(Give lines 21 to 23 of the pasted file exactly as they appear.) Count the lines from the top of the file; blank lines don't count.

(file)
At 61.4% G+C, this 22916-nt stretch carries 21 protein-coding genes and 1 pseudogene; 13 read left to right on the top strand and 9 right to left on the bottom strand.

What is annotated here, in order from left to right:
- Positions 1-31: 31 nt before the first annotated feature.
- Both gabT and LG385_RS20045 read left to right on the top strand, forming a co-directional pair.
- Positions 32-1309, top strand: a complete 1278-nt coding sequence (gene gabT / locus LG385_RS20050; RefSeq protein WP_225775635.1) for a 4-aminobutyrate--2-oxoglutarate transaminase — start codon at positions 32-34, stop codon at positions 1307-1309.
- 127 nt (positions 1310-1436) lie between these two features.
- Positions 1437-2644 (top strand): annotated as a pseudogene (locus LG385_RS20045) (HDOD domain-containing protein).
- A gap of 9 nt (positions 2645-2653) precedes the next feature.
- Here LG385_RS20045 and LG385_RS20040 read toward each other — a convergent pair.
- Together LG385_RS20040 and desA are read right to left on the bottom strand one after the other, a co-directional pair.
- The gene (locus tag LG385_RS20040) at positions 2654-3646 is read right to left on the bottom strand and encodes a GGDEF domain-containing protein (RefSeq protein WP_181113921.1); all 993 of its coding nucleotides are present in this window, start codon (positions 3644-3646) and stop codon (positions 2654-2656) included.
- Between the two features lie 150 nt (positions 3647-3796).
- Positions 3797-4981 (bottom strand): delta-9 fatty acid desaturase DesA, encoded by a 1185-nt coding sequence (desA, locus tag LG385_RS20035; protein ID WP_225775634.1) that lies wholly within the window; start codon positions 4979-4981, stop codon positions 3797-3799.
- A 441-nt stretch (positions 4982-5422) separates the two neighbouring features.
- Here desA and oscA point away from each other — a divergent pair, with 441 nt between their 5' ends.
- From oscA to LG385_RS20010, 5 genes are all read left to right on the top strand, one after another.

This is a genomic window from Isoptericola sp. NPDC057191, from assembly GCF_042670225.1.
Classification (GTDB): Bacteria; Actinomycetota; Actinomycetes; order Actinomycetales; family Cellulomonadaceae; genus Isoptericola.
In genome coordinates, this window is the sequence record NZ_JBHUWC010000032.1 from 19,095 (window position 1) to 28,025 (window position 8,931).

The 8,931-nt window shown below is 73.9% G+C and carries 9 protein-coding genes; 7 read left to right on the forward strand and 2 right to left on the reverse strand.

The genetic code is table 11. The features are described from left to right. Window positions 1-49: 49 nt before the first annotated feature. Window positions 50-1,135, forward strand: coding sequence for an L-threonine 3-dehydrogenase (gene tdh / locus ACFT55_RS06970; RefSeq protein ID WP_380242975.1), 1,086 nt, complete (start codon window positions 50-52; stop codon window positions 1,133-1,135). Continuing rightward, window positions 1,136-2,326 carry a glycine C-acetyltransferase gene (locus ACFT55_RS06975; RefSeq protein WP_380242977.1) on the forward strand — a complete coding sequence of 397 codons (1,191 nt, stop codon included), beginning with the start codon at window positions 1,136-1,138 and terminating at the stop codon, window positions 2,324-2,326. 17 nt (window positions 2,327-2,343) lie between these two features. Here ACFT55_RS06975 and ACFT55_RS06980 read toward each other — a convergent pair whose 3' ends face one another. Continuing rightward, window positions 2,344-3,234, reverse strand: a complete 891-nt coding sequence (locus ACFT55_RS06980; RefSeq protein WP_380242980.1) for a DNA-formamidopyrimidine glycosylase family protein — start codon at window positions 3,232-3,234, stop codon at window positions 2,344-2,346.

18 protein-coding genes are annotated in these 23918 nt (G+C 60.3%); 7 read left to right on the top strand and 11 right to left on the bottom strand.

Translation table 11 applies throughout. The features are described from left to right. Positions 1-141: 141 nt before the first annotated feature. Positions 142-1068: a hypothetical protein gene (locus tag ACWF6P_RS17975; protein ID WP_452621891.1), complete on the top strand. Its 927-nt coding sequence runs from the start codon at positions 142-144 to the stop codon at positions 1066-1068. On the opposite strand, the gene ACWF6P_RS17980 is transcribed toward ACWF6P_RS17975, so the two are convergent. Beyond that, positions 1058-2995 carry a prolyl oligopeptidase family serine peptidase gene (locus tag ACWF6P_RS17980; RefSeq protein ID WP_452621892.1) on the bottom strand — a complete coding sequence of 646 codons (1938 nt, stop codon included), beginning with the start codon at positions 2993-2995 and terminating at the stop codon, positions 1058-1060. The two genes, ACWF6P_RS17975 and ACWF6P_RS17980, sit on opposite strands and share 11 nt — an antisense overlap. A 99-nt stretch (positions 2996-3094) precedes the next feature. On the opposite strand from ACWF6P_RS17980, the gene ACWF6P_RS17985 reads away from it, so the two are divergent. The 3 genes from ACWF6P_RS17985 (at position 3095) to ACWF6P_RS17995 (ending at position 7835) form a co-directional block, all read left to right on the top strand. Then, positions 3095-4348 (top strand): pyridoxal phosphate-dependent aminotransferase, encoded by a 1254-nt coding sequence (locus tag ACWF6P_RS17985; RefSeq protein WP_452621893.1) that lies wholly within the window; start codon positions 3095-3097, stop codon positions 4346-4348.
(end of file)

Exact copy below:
The genetic code is table 11. The features are described from left to right. Window positions 1-49: 49 nt before the first annotated feature. Window positions 50-1,135, forward strand: coding sequence for an L-threonine 3-dehydrogenase (gene tdh / locus ACFT55_RS06970; RefSeq protein ID WP_380242975.1), 1,086 nt, complete (start codon window positions 50-52; stop codon window positions 1,133-1,135). Continuing rightward, window positions 1,136-2,326 carry a glycine C-acetyltransferase gene (locus ACFT55_RS06975; RefSeq protein WP_380242977.1) on the forward strand — a complete coding sequence of 397 codons (1,191 nt, stop codon included), beginning with the start codon at window positions 1,136-1,138 and terminating at the stop codon, window positions 2,324-2,326. 17 nt (window positions 2,327-2,343) lie between these two features. Here ACFT55_RS06975 and ACFT55_RS06980 read toward each other — a convergent pair whose 3' ends face one another. Continuing rightward, window positions 2,344-3,234, reverse strand: a complete 891-nt coding sequence (locus ACFT55_RS06980; RefSeq protein WP_380242980.1) for a DNA-formamidopyrimidine glycosylase family protein — start codon at window positions 3,232-3,234, stop codon at window positions 2,344-2,346.

18 protein-coding genes are annotated in these 23918 nt (G+C 60.3%); 7 read left to right on the top strand and 11 right to left on the bottom strand.

Translation table 11 applies throughout. The features are described from left to right. Positions 1-141: 141 nt before the first annotated feature. Positions 142-1068: a hypothetical protein gene (locus tag ACWF6P_RS17975; protein ID WP_452621891.1), complete on the top strand. Its 927-nt coding sequence runs from the start codon at positions 142-144 to the stop codon at positions 1066-1068. On the opposite strand, the gene ACWF6P_RS17980 is transcribed toward ACWF6P_RS17975, so the two are convergent. Beyond that, positions 1058-2995 carry a prolyl oligopeptidase family serine peptidase gene (locus tag ACWF6P_RS17980; RefSeq protein ID WP_452621892.1) on the bottom strand — a complete coding sequence of 646 codons (1938 nt, stop codon included), beginning with the start codon at positions 2993-2995 and terminating at the stop codon, positions 1058-1060. The two genes, ACWF6P_RS17975 and ACWF6P_RS17980, sit on opposite strands and share 11 nt — an antisense overlap. A 99-nt stretch (positions 2996-3094) precedes the next feature. On the opposite strand from ACWF6P_RS17980, the gene ACWF6P_RS17985 reads away from it, so the two are divergent. The 3 genes from ACWF6P_RS17985 (at position 3095) to ACWF6P_RS17995 (ending at position 7835) form a co-directional block, all read left to right on the top strand. Then, positions 3095-4348 (top strand): pyridoxal phosphate-dependent aminotransferase, encoded by a 1254-nt coding sequence (locus tag ACWF6P_RS17985; RefSeq protein WP_452621893.1) that lies wholly within the window; start codon positions 3095-3097, stop codon positions 4346-4348.